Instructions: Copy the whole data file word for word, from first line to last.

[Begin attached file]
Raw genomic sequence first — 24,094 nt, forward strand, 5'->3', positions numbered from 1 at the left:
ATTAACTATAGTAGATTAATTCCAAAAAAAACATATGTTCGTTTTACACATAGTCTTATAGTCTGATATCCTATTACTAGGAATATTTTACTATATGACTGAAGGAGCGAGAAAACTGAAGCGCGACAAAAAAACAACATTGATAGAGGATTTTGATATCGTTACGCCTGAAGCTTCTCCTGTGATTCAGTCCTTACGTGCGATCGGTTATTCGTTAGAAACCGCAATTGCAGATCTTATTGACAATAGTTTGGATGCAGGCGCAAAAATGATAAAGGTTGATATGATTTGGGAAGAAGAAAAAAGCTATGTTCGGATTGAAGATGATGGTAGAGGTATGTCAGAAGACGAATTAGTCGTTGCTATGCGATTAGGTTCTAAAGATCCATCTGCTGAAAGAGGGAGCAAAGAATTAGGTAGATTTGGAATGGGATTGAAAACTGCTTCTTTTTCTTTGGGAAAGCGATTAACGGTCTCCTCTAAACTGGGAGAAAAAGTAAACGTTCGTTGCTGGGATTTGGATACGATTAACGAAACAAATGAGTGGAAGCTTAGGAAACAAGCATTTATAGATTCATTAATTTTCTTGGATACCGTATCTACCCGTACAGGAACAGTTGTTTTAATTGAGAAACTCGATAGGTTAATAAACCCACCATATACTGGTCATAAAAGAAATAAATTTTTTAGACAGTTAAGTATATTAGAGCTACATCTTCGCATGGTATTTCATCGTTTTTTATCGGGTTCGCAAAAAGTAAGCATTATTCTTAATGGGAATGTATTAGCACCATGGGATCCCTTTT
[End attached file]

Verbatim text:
Raw genomic sequence first — 24,094 nt, forward strand, 5'->3', positions numbered from 1 at the left:
ATTAACTATAGTAGATTAATTCCAAAAAAAACATATGTTCGTTTTACACATAGTCTTATAGTCTGATATCCTATTACTAGGAATATTTTACTATATGACTGAAGGAGCGAGAAAACTGAAGCGCGACAAAAAAACAACATTGATAGAGGATTTTGATATCGTTACGCCTGAAGCTTCTCCTGTGATTCAGTCCTTACGTGCGATCGGTTATTCGTTAGAAACCGCAATTGCAGATCTTATTGACAATAGTTTGGATGCAGGCGCAAAAATGATAAAGGTTGATATGATTTGGGAAGAAGAAAAAAGCTATGTTCGGATTGAAGATGATGGTAGAGGTATGTCAGAAGACGAATTAGTCGTTGCTATGCGATTAGGTTCTAAAGATCCATCTGCTGAAAGAGGGAGCAAAGAATTAGGTAGATTTGGAATGGGATTGAAAACTGCTTCTTTTTCTTTGGGAAAGCGATTAACGGTCTCCTCTAAACTGGGAGAAAAAGTAAACGTTCGTTGCTGGGATTTGGATACGATTAACGAAACAAATGAGTGGAAGCTTAGGAAACAAGCATTTATAGATTCATTAATTTTCTTGGATACCGTATCTACCCGTACAGGAACAGTTGTTTTAATTGAGAAACTCGATAGGTTAATAAACCCACCATATACTGGTCATAAAAGAAATAAATTTTTTAGACAGTTAAGTATATTAGAGCTACATCTTCGCATGGTATTTCATCGTTTTTTATCGGGTTCGCAAAAAGTAAGCATTATTCTTAATGGGAATGTATTAGCACCATGGGATCCCTTTT